Finally, we get a little sarcophagus, complete with catapulting lid and hidden skeleton. The build is quite nice, the play feature is pointless, but at least you can combine it with the Cave Troll’s hammer to recreate a movie scene (a little too literally for my taste).
Things get much more interesting in Bag Two, where we leave the mini-models behind and get into the meat of The Mines of Moria. But let’s not get ahead of ourselves; we’ll start with the parts, as always. First up, the plates:
Then the bricks:
Slopes and tiles:
And everything else:
I really love the brick selection from this set (and from most of the Lord of the Rings sets, for that matter). There are just loads of generally useful building bricks here, and the dumbed down bricks (panels for the most part) are kept to a minimum.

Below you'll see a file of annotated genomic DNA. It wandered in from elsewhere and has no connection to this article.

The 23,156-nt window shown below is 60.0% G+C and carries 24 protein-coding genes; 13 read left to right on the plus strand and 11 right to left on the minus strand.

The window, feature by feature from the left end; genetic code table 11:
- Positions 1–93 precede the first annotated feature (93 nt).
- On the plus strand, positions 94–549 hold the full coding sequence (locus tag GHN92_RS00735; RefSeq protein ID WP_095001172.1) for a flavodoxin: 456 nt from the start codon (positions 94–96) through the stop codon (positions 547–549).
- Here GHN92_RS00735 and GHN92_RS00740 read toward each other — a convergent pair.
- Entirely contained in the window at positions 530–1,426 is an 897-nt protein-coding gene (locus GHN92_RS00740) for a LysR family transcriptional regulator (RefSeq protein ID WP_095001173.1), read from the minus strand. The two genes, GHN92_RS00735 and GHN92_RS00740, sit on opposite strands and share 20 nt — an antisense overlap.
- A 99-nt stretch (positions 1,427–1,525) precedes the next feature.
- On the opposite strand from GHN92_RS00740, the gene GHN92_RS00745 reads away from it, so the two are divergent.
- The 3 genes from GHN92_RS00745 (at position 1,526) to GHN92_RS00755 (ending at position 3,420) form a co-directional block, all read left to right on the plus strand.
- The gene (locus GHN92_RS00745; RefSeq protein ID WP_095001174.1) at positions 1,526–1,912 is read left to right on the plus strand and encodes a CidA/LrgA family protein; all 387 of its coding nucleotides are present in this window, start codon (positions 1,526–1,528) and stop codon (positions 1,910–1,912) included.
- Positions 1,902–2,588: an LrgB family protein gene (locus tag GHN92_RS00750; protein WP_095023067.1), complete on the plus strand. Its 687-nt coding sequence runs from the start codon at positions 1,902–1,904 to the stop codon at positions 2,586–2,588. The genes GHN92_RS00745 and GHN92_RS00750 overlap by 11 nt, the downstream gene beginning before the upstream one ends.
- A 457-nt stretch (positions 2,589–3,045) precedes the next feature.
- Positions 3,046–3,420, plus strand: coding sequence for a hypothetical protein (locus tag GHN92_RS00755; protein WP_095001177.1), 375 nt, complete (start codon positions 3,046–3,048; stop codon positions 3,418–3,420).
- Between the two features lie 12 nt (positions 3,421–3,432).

Bag Two builds the doorway into the crypt, a large set of doors, buttressed with an old battle ax. The build itself is quite good. The build is large and varied, and the model is impressive in both its size and by the level of built in decay.
There’s also a play feature, which knocks a big chunk of stone down to the ground. Again, I wish they would have concentrated on the building first, but I understand that kids love this stuff.
More parts continue into Bag Three, starting with plates:
And then bricks:
Slopes and tiles:
And everything else:
Again, a fine collection of parts, and no complaints from me. Everything comes together to build a wall featuring a treasure chest and library (you don’t see the library because I didn’t apply the stickers). It also features a bizarre play feature where the chest can be pushed out or pulled back. I have no idea what they were thinking with that one.
Finally, we get to the final bag, starting once again with plates:
Slopes and tiles:
Aaaand everything else:
Good stuff, yet again. This bag builds out the two wings that make the treasure wall bigger. And, yes, there are play features. The two columns will topple over if you whack the levers around back. Of all the play features, this one is the most tolerable. It’s a crumbling old mine, so pillars falling over makes a lot of sense (especially when there’s a giant troll wrecking up the place).